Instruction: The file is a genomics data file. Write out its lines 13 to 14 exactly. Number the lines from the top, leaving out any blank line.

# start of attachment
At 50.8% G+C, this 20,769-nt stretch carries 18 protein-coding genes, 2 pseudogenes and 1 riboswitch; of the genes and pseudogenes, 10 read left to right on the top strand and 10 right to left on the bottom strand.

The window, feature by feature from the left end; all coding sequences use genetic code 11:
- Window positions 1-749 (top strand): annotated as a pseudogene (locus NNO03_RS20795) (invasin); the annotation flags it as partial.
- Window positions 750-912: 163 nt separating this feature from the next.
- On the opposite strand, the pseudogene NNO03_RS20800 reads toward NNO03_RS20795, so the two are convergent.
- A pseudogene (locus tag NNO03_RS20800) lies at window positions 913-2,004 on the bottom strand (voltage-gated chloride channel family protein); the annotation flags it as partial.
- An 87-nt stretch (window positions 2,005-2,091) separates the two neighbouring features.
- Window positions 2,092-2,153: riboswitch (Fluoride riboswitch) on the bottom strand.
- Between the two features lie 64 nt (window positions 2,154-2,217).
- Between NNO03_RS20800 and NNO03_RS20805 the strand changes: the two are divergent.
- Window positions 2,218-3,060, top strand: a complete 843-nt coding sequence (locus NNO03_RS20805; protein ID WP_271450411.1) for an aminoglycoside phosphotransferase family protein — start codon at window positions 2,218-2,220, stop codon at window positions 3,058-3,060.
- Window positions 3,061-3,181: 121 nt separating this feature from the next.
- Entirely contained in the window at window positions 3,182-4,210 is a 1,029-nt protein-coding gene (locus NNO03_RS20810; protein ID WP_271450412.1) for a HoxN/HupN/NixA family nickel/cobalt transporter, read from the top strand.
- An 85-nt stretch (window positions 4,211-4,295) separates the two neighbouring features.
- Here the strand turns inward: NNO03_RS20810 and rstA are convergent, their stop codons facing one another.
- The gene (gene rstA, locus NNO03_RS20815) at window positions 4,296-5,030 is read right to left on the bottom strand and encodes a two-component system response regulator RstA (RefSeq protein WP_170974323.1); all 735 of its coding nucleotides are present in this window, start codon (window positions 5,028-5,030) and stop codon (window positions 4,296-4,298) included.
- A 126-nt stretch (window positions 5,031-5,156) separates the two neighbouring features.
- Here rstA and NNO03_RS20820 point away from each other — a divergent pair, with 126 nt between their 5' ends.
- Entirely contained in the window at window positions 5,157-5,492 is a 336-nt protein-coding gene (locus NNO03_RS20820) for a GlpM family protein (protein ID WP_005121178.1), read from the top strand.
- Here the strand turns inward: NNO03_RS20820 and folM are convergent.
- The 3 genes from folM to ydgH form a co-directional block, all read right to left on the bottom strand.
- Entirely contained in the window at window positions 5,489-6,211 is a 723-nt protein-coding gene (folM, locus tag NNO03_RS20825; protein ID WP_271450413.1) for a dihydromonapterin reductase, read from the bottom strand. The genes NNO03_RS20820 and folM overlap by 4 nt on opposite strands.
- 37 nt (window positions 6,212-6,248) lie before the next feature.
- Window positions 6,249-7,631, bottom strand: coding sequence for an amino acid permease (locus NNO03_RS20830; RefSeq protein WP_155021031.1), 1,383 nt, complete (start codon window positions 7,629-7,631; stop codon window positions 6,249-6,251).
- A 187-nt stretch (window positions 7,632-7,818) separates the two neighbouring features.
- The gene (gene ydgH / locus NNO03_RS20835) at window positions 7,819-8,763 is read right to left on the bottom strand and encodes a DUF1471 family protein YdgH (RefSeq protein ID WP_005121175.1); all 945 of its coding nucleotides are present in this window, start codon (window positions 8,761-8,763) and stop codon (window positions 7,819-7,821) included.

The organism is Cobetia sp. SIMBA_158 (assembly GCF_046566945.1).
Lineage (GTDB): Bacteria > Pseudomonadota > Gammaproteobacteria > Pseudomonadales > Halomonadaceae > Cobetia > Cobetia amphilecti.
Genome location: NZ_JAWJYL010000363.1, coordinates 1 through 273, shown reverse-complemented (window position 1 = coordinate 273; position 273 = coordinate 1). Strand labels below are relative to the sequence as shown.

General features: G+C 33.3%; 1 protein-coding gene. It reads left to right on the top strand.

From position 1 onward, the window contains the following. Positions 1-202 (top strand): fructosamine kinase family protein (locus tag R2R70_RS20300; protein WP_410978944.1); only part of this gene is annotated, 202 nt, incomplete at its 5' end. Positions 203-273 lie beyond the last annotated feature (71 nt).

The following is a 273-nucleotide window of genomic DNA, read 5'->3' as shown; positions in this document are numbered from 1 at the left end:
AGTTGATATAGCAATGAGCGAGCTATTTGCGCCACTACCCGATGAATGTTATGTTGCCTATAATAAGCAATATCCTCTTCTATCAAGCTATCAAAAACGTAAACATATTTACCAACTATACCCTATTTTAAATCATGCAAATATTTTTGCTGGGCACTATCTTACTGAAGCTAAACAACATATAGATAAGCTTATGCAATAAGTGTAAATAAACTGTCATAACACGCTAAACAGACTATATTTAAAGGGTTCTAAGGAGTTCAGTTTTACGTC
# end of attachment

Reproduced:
- Entirely contained in the window at window positions 3,182-4,210 is a 1,029-nt protein-coding gene (locus NNO03_RS20810; protein ID WP_271450412.1) for a HoxN/HupN/NixA family nickel/cobalt transporter, read from the top strand.
- An 85-nt stretch (window positions 4,211-4,295) separates the two neighbouring features.